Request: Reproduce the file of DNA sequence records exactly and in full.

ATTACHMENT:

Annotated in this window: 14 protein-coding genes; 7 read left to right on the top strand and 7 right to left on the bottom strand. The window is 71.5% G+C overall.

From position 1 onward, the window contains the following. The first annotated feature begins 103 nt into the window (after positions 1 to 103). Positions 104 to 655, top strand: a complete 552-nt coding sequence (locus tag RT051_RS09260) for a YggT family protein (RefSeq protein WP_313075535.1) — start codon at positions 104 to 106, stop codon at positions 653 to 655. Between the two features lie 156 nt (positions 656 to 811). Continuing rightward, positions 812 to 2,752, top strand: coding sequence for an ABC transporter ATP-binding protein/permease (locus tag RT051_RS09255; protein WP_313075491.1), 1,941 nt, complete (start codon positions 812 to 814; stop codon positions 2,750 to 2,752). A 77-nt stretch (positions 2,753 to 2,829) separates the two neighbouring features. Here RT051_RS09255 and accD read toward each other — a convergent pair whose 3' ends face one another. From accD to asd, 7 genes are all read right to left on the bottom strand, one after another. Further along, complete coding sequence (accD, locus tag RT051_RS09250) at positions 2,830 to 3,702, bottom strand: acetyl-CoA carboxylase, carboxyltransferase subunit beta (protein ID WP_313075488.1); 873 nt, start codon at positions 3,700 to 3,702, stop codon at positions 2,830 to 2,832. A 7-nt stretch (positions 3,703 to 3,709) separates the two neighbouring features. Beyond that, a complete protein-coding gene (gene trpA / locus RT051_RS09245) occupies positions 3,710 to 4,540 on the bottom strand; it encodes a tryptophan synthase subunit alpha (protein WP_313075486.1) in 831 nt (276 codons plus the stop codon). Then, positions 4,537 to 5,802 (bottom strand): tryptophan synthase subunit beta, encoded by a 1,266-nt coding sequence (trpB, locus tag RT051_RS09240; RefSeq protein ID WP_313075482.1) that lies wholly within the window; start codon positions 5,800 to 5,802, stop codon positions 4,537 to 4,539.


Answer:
Annotated in this window: 14 protein-coding genes; 7 read left to right on the top strand and 7 right to left on the bottom strand. The window is 71.5% G+C overall.

From position 1 onward, the window contains the following. The first annotated feature begins 103 nt into the window (after positions 1 to 103). Positions 104 to 655, top strand: a complete 552-nt coding sequence (locus tag RT051_RS09260) for a YggT family protein (RefSeq protein WP_313075535.1) — start codon at positions 104 to 106, stop codon at positions 653 to 655. Between the two features lie 156 nt (positions 656 to 811). Continuing rightward, positions 812 to 2,752, top strand: coding sequence for an ABC transporter ATP-binding protein/permease (locus tag RT051_RS09255; protein WP_313075491.1), 1,941 nt, complete (start codon positions 812 to 814; stop codon positions 2,750 to 2,752). A 77-nt stretch (positions 2,753 to 2,829) separates the two neighbouring features. Here RT051_RS09255 and accD read toward each other — a convergent pair whose 3' ends face one another. From accD to asd, 7 genes are all read right to left on the bottom strand, one after another. Further along, complete coding sequence (accD, locus tag RT051_RS09250) at positions 2,830 to 3,702, bottom strand: acetyl-CoA carboxylase, carboxyltransferase subunit beta (protein ID WP_313075488.1); 873 nt, start codon at positions 3,700 to 3,702, stop codon at positions 2,830 to 2,832. A 7-nt stretch (positions 3,703 to 3,709) separates the two neighbouring features. Beyond that, a complete protein-coding gene (gene trpA / locus RT051_RS09245) occupies positions 3,710 to 4,540 on the bottom strand; it encodes a tryptophan synthase subunit alpha (protein WP_313075486.1) in 831 nt (276 codons plus the stop codon). Then, positions 4,537 to 5,802 (bottom strand): tryptophan synthase subunit beta, encoded by a 1,266-nt coding sequence (trpB, locus tag RT051_RS09240; RefSeq protein ID WP_313075482.1) that lies wholly within the window; start codon positions 5,800 to 5,802, stop codon positions 4,537 to 4,539.